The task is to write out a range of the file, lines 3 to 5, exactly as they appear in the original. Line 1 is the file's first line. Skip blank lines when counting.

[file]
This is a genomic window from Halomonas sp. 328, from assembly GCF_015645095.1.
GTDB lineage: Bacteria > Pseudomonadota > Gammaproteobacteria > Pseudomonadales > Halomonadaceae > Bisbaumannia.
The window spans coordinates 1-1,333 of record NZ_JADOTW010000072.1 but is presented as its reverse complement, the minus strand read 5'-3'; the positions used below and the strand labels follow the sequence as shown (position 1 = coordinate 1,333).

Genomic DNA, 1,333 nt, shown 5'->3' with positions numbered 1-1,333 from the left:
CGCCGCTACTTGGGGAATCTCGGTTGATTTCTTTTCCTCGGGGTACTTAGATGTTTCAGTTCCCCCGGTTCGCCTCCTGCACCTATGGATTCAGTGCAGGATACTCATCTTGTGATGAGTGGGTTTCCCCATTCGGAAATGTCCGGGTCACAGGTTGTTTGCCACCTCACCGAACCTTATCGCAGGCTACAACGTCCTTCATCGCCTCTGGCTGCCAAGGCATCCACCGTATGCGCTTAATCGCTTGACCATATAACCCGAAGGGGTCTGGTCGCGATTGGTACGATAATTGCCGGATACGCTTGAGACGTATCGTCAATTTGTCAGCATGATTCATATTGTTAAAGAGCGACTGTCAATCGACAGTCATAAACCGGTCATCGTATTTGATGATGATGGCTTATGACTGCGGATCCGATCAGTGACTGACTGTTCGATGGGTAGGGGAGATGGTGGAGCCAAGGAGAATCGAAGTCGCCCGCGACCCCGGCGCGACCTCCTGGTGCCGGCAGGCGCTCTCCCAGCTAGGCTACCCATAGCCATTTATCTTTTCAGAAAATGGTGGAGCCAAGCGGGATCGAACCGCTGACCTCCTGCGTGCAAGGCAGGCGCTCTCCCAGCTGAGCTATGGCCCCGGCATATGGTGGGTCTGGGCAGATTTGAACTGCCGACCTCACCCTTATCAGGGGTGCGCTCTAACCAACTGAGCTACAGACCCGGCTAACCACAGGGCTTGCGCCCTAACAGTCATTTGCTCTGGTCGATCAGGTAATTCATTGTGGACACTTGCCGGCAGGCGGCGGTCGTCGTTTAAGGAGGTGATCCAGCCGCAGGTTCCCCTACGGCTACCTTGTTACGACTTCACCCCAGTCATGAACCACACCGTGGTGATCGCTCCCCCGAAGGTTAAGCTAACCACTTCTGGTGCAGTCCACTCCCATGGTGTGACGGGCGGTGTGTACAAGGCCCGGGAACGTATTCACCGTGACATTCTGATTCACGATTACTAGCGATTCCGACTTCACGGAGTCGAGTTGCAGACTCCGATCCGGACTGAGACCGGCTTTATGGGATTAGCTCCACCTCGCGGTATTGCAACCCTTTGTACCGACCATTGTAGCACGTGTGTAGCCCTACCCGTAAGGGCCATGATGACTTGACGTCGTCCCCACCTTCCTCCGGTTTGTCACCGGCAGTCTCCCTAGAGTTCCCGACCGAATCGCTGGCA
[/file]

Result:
The window spans coordinates 1-1,333 of record NZ_JADOTW010000072.1 but is presented as its reverse complement, the minus strand read 5'-3'; the positions used below and the strand labels follow the sequence as shown (position 1 = coordinate 1,333).

Genomic DNA, 1,333 nt, shown 5'->3' with positions numbered 1-1,333 from the left:
CGCCGCTACTTGGGGAATCTCGGTTGATTTCTTTTCCTCGGGGTACTTAGATGTTTCAGTTCCCCCGGTTCGCCTCCTGCACCTATGGATTCAGTGCAGGATACTCATCTTGTGATGAGTGGGTTTCCCCATTCGGAAATGTCCGGGTCACAGGTTGTTTGCCACCTCACCGAACCTTATCGCAGGCTACAACGTCCTTCATCGCCTCTGGCTGCCAAGGCATCCACCGTATGCGCTTAATCGCTTGACCATATAACCCGAAGGGGTCTGGTCGCGATTGGTACGATAATTGCCGGATACGCTTGAGACGTATCGTCAATTTGTCAGCATGATTCATATTGTTAAAGAGCGACTGTCAATCGACAGTCATAAACCGGTCATCGTATTTGATGATGATGGCTTATGACTGCGGATCCGATCAGTGACTGACTGTTCGATGGGTAGGGGAGATGGTGGAGCCAAGGAGAATCGAAGTCGCCCGCGACCCCGGCGCGACCTCCTGGTGCCGGCAGGCGCTCTCCCAGCTAGGCTACCCATAGCCATTTATCTTTTCAGAAAATGGTGGAGCCAAGCGGGATCGAACCGCTGACCTCCTGCGTGCAAGGCAGGCGCTCTCCCAGCTGAGCTATGGCCCCGGCATATGGTGGGTCTGGGCAGATTTGAACTGCCGACCTCACCCTTATCAGGGGTGCGCTCTAACCAACTGAGCTACAGACCCGGCTAACCACAGGGCTTGCGCCCTAACAGTCATTTGCTCTGGTCGATCAGGTAATTCATTGTGGACACTTGCCGGCAGGCGGCGGTCGTCGTTTAAGGAGGTGATCCAGCCGCAGGTTCCCCTACGGCTACCTTGTTACGACTTCACCCCAGTCATGAACCACACCGTGGTGATCGCTCCCCCGAAGGTTAAGCTAACCACTTCTGGTGCAGTCCACTCCCATGGTGTGACGGGCGGTGTGTACAAGGCCCGGGAACGTATTCACCGTGACATTCTGATTCACGATTACTAGCGATTCCGACTTCACGGAGTCGAGTTGCAGACTCCGATCCGGACTGAGACCGGCTTTATGGGATTAGCTCCACCTCGCGGTATTGCAACCCTTTGTACCGACCATTGTAGCACGTGTGTAGCCCTACCCGTAAGGGCCATGATGACTTGACGTCGTCCCCACCTTCCTCCGGTTTGTCACCGGCAGTCTCCCTAGAGTTCCCGACCGAATCGCTGGCA